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WILLIAM FLEMING - 1890 - Table of contents

A - B - C - D - E - F - G - H- I - J - K - L - M - N - O - P - Q - R - S - T - U - V - W  

Diccionario filosófico
Complete edition

Diccionario de Filosofía
Brief definition of the most important concepts of philosophy.


A Dictionary of English Philosophical Terms Francis Garden


Vocabulary of Philosophy, Psychological, Ethical, Metaphysical
William Fleming

Biografías y semblanzas Biographical references and lives of philosophers

Brief introduction to the thought of Ortega y Gasset

History of Philosophy Summaries

Historia de la Filosofía
Explanation of the thought of the great philosophers; summaries, exercises...

Historia de la Filosofía
Digital edition of the History of Philosophy by Jaime Balmes

Historia de la Filosofía
Digital edition of the History of Philosophy by Zeferino González

Vidas, opiniones y sentencias de los filósofos más ilustres
Complete digital edition of the work of Diogenes Laertius

Compendio de las vidas de los filósofos antiguos

A brief history of Greek Philosophy
B. C. Burt


A Short History of Philosophy





ATOMISM (α, priv.; and τέμνω, to cut,—that which cannot be cut or divided is an atom), the theory of the universe which traces its origin to primitive indivisible particles of matter, differing in form and in their relations to each other.


The theory is that which accounts for existence by the action, interaction, and combinations of atoms. Leucippus and Democritus were the founders of the School of Atomists (Diog. Laert., bk. IX. pp. 30-49). The conception, however, belongs to eastern thought, as in the Nya'ya Philosophy, according to Kanada's aphorism, No. 7, "ultimate difference is that which resides in eternal substances," as in the case of two atoms (The Bhaiska' Parichchhada and its commentary, by V. P. Bhatta, with an English version, Calcutta, 1851).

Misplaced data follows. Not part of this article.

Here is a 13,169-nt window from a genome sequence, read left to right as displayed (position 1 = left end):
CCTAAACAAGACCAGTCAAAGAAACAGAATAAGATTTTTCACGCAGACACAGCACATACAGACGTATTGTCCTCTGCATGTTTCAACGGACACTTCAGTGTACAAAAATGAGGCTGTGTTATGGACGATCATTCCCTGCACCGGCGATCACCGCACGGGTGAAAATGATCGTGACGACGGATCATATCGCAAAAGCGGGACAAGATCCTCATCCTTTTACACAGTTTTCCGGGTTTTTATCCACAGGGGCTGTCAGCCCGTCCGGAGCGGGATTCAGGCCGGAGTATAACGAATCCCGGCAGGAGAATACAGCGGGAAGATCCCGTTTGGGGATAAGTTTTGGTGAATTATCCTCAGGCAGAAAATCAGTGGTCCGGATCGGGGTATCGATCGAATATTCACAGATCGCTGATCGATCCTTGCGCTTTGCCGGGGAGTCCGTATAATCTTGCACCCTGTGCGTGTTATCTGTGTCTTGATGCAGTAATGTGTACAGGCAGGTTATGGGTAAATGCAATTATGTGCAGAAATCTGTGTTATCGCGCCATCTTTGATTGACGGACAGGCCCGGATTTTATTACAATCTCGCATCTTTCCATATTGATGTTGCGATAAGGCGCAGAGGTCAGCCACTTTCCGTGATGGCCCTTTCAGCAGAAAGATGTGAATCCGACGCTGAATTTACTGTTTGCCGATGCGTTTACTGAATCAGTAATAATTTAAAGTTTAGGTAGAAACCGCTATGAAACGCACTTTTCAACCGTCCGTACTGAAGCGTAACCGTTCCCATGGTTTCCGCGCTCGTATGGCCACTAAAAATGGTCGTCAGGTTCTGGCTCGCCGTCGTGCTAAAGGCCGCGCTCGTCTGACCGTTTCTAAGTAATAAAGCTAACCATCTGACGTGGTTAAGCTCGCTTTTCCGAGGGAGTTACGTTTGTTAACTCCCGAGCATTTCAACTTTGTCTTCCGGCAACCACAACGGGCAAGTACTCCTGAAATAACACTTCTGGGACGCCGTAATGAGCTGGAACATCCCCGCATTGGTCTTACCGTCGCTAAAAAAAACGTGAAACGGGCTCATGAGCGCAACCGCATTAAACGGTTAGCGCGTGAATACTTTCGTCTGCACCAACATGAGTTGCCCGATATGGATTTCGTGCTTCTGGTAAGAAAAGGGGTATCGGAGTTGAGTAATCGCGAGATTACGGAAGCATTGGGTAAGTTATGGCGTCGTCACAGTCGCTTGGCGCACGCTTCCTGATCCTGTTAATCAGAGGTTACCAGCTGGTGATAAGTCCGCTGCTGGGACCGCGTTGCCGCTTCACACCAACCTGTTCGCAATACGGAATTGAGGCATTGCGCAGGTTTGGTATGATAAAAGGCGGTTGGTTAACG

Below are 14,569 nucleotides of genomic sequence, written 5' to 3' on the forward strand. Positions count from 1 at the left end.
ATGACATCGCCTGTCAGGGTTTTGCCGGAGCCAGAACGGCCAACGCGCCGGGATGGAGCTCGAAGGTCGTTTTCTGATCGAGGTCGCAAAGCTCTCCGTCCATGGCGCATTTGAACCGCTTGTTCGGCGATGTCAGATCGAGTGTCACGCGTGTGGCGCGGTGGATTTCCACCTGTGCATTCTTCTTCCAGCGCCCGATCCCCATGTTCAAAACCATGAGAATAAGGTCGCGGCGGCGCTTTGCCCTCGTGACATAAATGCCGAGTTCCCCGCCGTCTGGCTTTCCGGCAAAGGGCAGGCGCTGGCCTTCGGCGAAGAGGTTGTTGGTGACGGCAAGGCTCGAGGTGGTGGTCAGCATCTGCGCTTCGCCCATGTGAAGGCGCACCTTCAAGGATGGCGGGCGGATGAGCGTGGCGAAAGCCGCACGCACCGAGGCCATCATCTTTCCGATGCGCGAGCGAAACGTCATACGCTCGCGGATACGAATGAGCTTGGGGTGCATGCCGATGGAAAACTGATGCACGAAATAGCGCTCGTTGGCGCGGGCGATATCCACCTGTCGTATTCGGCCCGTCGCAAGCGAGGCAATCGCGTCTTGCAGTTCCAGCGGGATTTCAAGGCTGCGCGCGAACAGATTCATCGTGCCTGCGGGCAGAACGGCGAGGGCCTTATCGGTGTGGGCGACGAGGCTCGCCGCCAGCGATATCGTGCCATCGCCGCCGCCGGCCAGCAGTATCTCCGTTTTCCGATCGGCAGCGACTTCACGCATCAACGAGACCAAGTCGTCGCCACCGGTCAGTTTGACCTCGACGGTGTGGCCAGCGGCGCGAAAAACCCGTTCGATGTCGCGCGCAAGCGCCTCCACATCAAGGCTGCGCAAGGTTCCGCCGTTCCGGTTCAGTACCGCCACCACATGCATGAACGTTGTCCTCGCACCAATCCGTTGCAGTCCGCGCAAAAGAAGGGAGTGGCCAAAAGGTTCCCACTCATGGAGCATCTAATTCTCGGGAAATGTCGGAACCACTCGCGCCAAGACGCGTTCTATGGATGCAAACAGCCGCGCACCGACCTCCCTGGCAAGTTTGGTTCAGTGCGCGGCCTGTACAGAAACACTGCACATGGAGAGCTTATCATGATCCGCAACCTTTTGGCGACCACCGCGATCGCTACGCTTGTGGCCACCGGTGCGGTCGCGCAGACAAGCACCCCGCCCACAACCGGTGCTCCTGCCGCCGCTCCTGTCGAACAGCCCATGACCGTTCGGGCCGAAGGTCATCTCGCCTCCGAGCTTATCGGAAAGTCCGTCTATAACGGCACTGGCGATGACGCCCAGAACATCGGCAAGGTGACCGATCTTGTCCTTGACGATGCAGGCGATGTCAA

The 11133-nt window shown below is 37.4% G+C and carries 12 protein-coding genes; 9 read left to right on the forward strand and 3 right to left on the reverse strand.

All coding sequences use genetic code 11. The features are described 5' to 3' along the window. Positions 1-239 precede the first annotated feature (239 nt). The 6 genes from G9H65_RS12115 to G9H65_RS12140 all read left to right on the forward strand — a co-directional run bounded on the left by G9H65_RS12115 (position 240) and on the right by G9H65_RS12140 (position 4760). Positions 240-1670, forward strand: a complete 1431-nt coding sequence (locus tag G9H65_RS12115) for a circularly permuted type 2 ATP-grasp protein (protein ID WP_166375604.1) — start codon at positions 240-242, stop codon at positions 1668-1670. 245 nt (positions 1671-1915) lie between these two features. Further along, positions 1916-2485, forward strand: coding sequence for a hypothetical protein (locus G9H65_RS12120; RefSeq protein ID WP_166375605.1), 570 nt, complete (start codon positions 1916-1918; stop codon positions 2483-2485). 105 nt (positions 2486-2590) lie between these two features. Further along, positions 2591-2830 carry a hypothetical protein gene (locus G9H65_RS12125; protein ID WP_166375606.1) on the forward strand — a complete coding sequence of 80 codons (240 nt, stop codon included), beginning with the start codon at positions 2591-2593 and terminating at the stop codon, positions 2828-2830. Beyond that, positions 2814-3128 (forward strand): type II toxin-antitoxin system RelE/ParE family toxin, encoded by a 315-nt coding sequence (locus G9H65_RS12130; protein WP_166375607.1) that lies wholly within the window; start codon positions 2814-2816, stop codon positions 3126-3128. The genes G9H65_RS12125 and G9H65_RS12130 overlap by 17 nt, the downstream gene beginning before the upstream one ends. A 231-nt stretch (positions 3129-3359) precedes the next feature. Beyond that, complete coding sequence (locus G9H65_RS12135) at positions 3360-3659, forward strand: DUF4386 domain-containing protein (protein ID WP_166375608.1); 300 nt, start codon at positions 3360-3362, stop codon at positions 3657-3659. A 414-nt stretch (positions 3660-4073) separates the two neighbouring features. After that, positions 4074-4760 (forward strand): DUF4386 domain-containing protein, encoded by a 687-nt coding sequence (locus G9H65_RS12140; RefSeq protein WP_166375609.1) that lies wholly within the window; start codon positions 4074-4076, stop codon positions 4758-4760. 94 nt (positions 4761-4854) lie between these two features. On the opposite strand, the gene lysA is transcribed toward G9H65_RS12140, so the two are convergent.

Under the theory, atoms differing in size and form, endowed with power of motion, explain attraction and repulsion, and account for the homogeneous and the different. Along with an atomic theory, there has quite commonly been held the existence of an intelligent First Cause,—and incorporeal Deity. The natural tendency with such a theory, however, is towards Materialism.

Ueberweg's History, I., Leucippus and Democritus, p. 67, Epicurus, p. 205; Schwegler's History, pp. 25, 26; Lucretius, p. 138; Cud worth's Intellectual System, bk. I. ch. I. sec. 18; Stewart's Active Powers, vol. II. note A, Works, VII. 369, " Various Hypotheses in explanation of the activity apparent in the universe.''



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